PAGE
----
Dubai airports nix full-body scanners "out of respect for privacy of individuals and personal freedom"

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59 Responses to “Dubai airports nix full-body scanners "out of respect for privacy of individuals and personal freedom"”

  1. shmageggy says:

    I like #27.

    In fact I think Cory’s next book should be about this dystopian future society #27 has imagined.

  2. beerwhisperer says:

    Bwahaha.. US Pwnd by Islam!

  3. claurianta says:

    It’s a sad day when Dubai protects privacy more than Europe and America.

  4. Anonymous says:

    It is not just about privacy. i agree that it is an invasive measure because it is your body after all and it’s your right to choose who can see your body or not. Even if you don’t mind going through the body scanner, some people do mind and they should not be forced to go through it. The metal detectors were not intrusive as they were only meant to detect metals. But mapping your body, having naked and possibly recorded images of your body is a whole different story (cannot trust anyone based on some promises they are not recording). For those of you who don’t care and think it’s no big deal. You have to consider that the future is unpredictable. Governments cannot be trusted…look at your history books.
    What if our Governments turn into dictatorships…with this kind of technologies they are putting in place, it would be much harder to create a resistance…
    Cameras, body scanners, CCTVs, RFID…etc…where will it stop? The system is being put in place…once it is, once your free speech is gone totally…they will find you, track you anywhere…so why not stopping this now and make sure that this probability will not happen…

  5. Teller says:

    Mossad FTW!

  6. Anonymous says:

    The airport security at Dubai declares full body x-rays don’t respect a traveler’s right to privacy and personal freedom but our government continues to force its citizens to play its charade. oh, the irony!

  7. AsteriskCGY says:

    Well I guess they figure if terrorists were looking for a place to board, maybe Dubai is out of their price range?

  8. syncrotic says:

    Am I alone in thinking these things aren’t really all that invasive? Just properly secure the machines so the pictures can’t be saved and go ahead.

    The dude getting paid $14/hour to look at off-putting and weird human silhouettes will very quickly tire of it; it’ll turn into just another job for him.

    I consider this a whole lot less invasive than having that same guy feel up every part of me except my crotch (a technique that, by the way, makes it pretty obvious where you should hide your nonmetallic contraband).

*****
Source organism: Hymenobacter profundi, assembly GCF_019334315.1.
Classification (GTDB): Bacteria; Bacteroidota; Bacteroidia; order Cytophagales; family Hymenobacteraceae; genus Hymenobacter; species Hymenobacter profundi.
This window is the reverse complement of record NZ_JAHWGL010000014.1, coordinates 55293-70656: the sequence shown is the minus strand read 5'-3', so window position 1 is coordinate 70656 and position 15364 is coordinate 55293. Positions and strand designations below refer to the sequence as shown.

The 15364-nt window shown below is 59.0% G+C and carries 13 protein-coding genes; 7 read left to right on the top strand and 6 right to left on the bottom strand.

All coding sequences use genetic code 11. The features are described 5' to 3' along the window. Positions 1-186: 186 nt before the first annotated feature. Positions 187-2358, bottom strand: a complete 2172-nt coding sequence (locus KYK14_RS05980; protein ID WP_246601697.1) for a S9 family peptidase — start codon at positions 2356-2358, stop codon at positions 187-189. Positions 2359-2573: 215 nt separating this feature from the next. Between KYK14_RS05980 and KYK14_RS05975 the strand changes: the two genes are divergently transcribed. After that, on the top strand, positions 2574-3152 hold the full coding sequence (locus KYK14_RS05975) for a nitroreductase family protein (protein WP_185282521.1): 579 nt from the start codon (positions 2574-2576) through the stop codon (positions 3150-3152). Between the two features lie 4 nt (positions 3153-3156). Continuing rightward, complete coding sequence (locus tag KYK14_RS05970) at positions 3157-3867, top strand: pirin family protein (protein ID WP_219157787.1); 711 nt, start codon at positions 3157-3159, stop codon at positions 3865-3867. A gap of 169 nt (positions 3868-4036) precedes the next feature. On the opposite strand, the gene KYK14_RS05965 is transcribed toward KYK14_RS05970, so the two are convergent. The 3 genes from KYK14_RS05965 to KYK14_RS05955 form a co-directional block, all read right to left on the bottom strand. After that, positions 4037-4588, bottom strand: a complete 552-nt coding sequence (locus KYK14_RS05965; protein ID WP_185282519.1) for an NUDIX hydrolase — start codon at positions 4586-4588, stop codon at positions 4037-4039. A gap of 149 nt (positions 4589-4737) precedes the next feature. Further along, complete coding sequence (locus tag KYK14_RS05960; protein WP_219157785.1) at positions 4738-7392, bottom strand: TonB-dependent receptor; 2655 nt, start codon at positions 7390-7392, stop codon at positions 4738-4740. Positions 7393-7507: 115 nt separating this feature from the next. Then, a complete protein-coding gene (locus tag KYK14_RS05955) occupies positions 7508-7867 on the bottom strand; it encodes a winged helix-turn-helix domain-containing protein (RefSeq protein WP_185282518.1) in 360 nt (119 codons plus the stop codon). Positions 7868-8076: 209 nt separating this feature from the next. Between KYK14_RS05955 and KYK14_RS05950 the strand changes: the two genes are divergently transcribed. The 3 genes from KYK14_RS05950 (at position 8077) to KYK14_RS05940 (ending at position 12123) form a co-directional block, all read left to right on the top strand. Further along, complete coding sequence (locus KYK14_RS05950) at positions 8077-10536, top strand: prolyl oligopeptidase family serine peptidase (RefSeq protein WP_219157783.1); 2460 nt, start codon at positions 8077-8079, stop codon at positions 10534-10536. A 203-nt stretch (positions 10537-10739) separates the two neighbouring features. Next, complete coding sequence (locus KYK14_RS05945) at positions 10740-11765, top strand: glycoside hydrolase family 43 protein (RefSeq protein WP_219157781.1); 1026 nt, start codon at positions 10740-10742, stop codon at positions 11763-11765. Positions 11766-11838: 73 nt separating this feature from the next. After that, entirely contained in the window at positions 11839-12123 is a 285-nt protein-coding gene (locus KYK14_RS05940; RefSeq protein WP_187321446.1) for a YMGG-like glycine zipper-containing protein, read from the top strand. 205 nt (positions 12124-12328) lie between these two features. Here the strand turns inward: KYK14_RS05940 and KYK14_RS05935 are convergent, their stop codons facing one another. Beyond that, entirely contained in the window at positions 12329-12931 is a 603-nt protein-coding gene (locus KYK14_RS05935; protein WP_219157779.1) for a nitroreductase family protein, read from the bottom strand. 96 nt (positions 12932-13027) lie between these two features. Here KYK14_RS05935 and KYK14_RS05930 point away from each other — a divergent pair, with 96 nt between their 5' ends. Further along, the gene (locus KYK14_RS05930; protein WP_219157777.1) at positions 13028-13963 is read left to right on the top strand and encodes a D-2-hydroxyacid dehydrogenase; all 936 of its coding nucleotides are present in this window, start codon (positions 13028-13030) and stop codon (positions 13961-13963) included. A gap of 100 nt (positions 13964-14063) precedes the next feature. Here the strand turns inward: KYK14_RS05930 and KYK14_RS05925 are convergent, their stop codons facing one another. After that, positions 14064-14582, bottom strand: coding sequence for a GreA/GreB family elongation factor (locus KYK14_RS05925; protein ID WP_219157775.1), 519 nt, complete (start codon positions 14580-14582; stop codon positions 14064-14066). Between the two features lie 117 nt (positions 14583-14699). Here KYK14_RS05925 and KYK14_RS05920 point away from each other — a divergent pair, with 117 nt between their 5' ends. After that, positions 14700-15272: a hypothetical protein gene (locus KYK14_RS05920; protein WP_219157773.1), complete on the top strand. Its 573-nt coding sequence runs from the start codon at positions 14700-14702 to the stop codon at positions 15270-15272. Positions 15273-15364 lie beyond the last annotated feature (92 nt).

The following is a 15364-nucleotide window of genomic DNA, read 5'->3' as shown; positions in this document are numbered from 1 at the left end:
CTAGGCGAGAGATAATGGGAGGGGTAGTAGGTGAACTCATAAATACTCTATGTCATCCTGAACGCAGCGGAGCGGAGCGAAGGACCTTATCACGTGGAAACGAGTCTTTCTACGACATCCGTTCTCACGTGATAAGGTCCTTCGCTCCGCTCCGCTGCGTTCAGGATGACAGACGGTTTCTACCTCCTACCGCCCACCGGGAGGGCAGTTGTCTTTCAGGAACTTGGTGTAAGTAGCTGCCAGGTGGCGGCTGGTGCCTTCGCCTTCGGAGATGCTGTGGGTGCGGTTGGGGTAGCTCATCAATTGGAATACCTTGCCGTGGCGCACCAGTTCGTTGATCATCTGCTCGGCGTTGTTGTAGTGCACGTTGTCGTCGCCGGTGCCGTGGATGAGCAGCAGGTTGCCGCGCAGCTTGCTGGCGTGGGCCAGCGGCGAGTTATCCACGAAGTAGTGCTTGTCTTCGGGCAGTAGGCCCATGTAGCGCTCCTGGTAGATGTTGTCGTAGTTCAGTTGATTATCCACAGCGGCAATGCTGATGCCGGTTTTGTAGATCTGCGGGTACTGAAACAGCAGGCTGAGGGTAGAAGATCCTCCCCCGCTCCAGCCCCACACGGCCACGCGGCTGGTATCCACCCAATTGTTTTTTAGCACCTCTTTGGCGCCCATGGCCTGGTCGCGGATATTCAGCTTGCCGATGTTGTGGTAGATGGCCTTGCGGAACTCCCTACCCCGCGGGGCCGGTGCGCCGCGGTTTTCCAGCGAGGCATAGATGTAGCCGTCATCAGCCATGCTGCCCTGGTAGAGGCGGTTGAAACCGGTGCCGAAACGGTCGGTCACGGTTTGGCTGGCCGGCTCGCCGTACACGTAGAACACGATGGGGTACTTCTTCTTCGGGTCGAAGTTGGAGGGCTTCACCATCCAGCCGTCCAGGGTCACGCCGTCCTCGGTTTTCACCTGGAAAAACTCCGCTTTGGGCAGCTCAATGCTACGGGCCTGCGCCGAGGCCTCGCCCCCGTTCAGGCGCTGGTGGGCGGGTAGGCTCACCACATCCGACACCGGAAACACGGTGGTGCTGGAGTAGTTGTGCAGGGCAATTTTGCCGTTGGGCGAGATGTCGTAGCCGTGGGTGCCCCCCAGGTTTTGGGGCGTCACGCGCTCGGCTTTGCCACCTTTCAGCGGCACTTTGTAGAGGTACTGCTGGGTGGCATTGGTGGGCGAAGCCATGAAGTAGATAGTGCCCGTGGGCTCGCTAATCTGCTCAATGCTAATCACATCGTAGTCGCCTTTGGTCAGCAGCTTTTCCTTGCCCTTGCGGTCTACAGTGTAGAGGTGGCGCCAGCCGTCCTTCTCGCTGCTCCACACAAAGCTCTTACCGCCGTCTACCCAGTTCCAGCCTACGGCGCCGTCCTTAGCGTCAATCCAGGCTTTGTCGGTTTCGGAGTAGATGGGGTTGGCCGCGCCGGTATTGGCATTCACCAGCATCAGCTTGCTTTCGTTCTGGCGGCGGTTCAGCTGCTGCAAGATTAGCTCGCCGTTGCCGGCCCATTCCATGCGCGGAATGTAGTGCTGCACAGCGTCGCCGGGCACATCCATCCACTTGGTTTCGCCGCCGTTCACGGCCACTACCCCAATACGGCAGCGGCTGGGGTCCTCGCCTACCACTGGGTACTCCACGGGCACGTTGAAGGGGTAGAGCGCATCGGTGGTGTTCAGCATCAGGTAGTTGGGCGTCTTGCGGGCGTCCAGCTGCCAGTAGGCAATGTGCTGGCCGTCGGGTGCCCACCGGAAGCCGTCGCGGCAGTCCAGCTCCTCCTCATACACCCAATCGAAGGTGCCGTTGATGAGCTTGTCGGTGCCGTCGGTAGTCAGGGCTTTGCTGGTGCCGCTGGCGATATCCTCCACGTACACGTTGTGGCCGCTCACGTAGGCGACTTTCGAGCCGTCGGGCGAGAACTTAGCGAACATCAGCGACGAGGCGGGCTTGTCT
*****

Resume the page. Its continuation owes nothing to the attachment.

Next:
I can’t see how these scanners represent a loss of freedom – either theoretical or practical. So can someone provide a reason why they’d consider this invasive, aside from a prudish discomfort with having a stranger view a semi-nude image of you for ten seconds?

    • Anonymous says:

      I’ll leave the overarching privacy discussion to others – there are others on BoingBoing better equipped to have that talk than I – but I will say that yes, I do have a very strong personal reason for not wanting my body scanned.

      I am transgender and intersexed. I have an unusually configured body, and non-standard genitalia. I am visibly of non-standard gender even clothed; my body and my presentation are both leaning towards female, but ambiguous nonetheless. That is who I am.

      I’ve been subjected to violence for my identity before – I’ve had rocks thrown at me, been punched in the face, and once was beaten unconscious by five guys. I woke up in the emergency room, minus two teeth.

      I should think that my biggest reasons for not wanting to be scanned are fairly obvious – I don’t want the details of my gender and in the peculiarities of my body revealed to random (and potentially bigoted) airport employees, let alone have them actually look at my genitalia. I’ve been humiliated plenty in my life already for being queer and trans. I shouldn’t have to put up with it again. Flying while trans carries plenty of potential for humiliation to begin with, what with airline employees and government employees rifling through one’s paperwork.

      My issues plug into a larger field of concerns about these scanners, though; plenty of people have unusual bodies that could be snickered at by unscrupulous screeners, things that they don’t want to have to show to strangers. People have unusual-looking genitalia, large surgery scars, breasts that had to be removed due to cancer, and so on. They should not have to stand for examination by a potentially hostile audience just in order to step on an airplane.

    • Mitch says:

      It looks like you are very alone! Wanting to have some privacy about one’s naked body is hardly “prudish”.

      Imagine what it would be like for transgendered people to have their sex organs, even a vague outline of them, looked at every time they fly.

      What’s the point of even having clothing if we are going to let some arbitrarily empowered people look under it?

      There are so many people who abuse their authority and access to private information about people that it is impossible to trust that all the people viewing these images will behave appropriately.

    • marco antonio says:

      1. There is no way to ‘properly secure’. It’s already been shown all the different ways in which the pictures can be had, and leaked. (take a mobile photo of the screen, for example).